Now, the VOA Special English program Words and Their Stories.
Today, we tell about "horse" expressions. In the past, many people depended on horses for transportation, farming and other kinds of work. A lot of people still like to ride horses. And horse racing is also popular. So it is not surprising that Americans still use expressions about the animals.
Long ago, people who were rich or important rode horses that were very tall. Today, if a girl acts like she is better than everyone else, you might say she should "get off her high horse."
Yesterday, my children wanted me to take them to the playground. But I had to finish my work, so I told them to "hold your horses" -- wait until I finish what I am doing. My two boys like to compete against each other and play in a violent way. I always tell them to stop "horsing around" or someone could get hurt.
We live in a small town. It does not have any exciting activities to offer visitors. My children call it a "one-horse town."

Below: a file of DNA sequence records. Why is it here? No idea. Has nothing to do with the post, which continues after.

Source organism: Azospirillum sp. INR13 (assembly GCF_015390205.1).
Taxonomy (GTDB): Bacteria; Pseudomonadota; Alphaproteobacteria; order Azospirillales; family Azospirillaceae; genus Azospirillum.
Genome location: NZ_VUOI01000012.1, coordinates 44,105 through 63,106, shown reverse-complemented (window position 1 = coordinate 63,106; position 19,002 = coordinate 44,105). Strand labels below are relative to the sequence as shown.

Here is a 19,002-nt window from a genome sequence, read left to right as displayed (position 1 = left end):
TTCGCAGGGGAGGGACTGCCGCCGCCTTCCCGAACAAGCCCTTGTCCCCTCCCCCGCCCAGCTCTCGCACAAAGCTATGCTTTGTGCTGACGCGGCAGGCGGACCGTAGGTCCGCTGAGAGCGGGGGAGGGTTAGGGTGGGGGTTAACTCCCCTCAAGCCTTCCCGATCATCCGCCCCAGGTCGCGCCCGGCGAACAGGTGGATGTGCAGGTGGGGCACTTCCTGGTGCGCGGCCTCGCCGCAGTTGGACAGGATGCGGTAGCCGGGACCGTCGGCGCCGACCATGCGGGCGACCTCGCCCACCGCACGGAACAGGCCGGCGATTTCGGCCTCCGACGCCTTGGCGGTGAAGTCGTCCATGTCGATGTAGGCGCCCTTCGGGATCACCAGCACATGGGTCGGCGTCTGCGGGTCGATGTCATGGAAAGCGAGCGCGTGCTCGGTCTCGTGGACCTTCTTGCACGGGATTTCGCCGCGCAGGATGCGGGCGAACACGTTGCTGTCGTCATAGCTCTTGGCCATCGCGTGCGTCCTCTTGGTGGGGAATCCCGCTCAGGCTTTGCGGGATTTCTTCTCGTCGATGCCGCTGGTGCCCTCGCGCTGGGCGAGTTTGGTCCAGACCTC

Last night, I got a telephone call while I was watching my favorite television show. I decided not to answer it because "wild horses could not drag me away" from the television -- there was nothing that could stop me from doing what I wanted to do.
Sometimes you get information "straight from the horse's mouth." It comes directly from the person who knows most about the subject and is the best source. Let us say your teacher tells you there is going to be a test tomorrow. You could say you got the information "straight from the horse's mouth." However, you would not want to call your teacher a horse!
You may have heard this expression: "You can lead a horse to water, but you cannot make him drink." That means you can give someone advice but you cannot force him to do something he does not want to do.
Sometimes a person fights a battle that has been decided or keeps arguing a question that has been settled. We say this is like "beating a dead horse."
In politics, a "dark-horse candidate" is someone who is not well known to the public. Sometimes, a dark horse unexpectedly wins an election.
Another piece of advice is "do not change horses in midstream." You would not want to get off one horse and on to another in the middle of a river. Or make major changes in an activity that has already begun. In the past, this expression was used as an argument to re-elect a president, especially during a time when the country was at war.
This VOA Special English program was written by Shelley Gollust. I'm Faith Lapidus. You can find more Words and Their Stories at our website, voaspecialenglish.com